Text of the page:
Franz Brotzen came to Rice in 1954 as the Institute’s only materials scientist. He taught through the spring semester of 2009, and died this last May at 94, leaving an office full of active research materials. He was a great man, curious, passionate, and decent. He was thoroughly devoted to the university and he had many good and great days at Rice. This picture of him was taken on one of the most pivotal days in the university’s history.
On Februrary 21, 1969, the Rice faculty met in the Chemistry lecture hall, then the largest venue on campus, and heard Vice-Chairman of the Board Herbert Allen announce that William Masterson, a former member of the Rice history department, had been selected as the university’s president. This announcement was met with dismay. Claude deBremaecker of the geology faculty asked Brotzen, who had chaired a faculty committee to advise the Board on its selection, to report on that committee’s activities. When Brotzen publicly made it clear that the Board had never met or even communicated with the faculty group, open conflict became inevitable. In the face of vocal and widespread faculty and student opposition, Masterson resigned the presidency five tumultuous days later.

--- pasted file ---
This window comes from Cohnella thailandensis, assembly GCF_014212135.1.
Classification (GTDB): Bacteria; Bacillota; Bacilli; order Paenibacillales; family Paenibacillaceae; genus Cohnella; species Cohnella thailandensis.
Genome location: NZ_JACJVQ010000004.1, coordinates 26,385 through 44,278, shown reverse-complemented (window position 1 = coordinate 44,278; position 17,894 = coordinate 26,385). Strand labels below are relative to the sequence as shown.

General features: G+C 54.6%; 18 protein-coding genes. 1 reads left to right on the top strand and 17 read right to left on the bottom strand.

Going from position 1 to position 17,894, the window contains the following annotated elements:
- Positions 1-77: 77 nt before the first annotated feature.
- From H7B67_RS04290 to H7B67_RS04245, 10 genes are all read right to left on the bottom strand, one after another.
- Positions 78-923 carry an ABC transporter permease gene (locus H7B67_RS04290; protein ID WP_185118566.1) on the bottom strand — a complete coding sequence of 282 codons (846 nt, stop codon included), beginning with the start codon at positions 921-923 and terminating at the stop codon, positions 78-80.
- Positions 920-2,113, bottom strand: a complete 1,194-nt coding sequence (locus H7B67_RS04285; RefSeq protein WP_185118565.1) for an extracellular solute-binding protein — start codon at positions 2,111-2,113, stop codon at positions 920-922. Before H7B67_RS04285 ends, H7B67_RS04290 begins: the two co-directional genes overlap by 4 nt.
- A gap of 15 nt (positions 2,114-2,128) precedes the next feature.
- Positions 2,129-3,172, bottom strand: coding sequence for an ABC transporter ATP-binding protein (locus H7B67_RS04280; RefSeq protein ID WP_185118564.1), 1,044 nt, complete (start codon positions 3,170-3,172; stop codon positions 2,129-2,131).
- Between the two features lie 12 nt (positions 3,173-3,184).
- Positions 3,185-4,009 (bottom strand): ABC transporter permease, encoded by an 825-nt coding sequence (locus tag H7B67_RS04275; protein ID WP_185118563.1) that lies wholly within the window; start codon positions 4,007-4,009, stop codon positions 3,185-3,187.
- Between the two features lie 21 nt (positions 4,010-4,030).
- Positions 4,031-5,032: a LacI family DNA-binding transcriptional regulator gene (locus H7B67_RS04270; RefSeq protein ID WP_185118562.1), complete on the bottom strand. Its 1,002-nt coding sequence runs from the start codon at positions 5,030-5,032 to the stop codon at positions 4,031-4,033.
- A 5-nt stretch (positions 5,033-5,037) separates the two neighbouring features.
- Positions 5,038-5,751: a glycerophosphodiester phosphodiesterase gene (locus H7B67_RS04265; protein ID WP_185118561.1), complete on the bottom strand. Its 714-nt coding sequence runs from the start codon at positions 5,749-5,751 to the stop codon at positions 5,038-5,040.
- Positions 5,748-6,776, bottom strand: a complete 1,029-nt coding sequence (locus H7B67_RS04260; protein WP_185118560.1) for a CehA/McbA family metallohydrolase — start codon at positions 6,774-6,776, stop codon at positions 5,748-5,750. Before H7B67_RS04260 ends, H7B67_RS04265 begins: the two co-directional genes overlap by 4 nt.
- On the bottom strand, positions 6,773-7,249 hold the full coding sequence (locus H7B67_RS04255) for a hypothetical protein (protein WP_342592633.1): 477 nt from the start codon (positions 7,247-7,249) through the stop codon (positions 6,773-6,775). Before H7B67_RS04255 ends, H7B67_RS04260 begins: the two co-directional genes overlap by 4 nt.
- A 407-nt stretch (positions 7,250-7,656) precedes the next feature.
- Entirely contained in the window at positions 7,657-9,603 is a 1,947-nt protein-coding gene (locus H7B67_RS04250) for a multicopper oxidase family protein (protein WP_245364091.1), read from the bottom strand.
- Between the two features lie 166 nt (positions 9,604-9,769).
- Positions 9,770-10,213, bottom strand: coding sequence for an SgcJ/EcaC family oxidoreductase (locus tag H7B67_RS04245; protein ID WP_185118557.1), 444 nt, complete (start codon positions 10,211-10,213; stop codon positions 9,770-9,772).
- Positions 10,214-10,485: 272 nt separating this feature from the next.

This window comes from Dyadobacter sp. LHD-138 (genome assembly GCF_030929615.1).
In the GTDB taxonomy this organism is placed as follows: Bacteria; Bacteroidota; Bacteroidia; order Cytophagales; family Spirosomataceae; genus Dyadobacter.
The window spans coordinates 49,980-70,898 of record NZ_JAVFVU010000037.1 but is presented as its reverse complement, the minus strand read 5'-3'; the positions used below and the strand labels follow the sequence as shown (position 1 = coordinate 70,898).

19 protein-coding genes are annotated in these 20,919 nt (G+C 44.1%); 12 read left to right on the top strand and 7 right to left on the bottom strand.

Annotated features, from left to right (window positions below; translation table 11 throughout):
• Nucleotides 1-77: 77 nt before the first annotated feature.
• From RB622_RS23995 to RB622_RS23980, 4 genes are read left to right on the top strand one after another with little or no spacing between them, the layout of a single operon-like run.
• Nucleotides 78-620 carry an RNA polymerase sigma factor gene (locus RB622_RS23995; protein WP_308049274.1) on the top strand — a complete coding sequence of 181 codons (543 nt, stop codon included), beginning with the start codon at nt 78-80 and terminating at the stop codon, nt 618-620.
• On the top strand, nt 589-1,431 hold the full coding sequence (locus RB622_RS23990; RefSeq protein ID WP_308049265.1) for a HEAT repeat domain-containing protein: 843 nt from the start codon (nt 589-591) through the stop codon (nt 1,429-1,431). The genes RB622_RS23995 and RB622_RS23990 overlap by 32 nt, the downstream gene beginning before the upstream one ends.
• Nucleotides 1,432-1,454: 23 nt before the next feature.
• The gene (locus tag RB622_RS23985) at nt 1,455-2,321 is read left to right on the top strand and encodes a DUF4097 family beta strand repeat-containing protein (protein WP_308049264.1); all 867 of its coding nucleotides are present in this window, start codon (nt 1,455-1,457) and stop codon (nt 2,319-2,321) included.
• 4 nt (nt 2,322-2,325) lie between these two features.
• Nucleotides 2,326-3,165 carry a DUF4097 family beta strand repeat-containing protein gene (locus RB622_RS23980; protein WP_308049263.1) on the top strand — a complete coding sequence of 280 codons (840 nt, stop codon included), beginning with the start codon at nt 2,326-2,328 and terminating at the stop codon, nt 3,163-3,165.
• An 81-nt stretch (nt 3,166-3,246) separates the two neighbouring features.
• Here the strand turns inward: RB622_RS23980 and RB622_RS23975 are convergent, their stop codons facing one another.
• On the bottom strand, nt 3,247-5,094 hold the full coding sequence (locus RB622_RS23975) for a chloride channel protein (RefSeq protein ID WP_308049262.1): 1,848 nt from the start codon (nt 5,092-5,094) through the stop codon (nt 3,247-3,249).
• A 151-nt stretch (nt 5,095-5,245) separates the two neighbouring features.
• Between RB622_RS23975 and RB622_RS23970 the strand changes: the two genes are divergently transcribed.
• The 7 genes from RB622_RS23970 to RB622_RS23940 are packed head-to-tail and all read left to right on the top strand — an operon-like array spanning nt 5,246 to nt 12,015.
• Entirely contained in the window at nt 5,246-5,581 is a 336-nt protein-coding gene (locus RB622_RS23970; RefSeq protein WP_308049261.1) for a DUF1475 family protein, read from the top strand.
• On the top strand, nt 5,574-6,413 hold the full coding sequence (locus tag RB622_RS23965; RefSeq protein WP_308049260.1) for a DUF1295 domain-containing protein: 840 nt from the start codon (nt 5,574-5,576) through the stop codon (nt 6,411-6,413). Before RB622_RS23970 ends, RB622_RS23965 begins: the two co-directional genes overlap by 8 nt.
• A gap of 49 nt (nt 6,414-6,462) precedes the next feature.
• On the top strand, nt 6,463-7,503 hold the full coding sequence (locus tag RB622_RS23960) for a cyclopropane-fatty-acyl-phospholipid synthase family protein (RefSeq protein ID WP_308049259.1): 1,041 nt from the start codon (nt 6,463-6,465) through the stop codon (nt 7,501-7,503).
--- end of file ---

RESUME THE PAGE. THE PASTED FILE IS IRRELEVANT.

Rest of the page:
I have no idea who took this picture. (If anyone can tell me, I would be grateful.) It’s one of about a dozen of this meeting, all taken with some small personal camera. The title of this post is written on the back of it. The pictures show a packed room, and the tension is palpable. The fellow seated in front of Brotzen with the pipe is Holmes Richter, a professor of chemistry who had been the Dean of the University since 1950. He was not happy.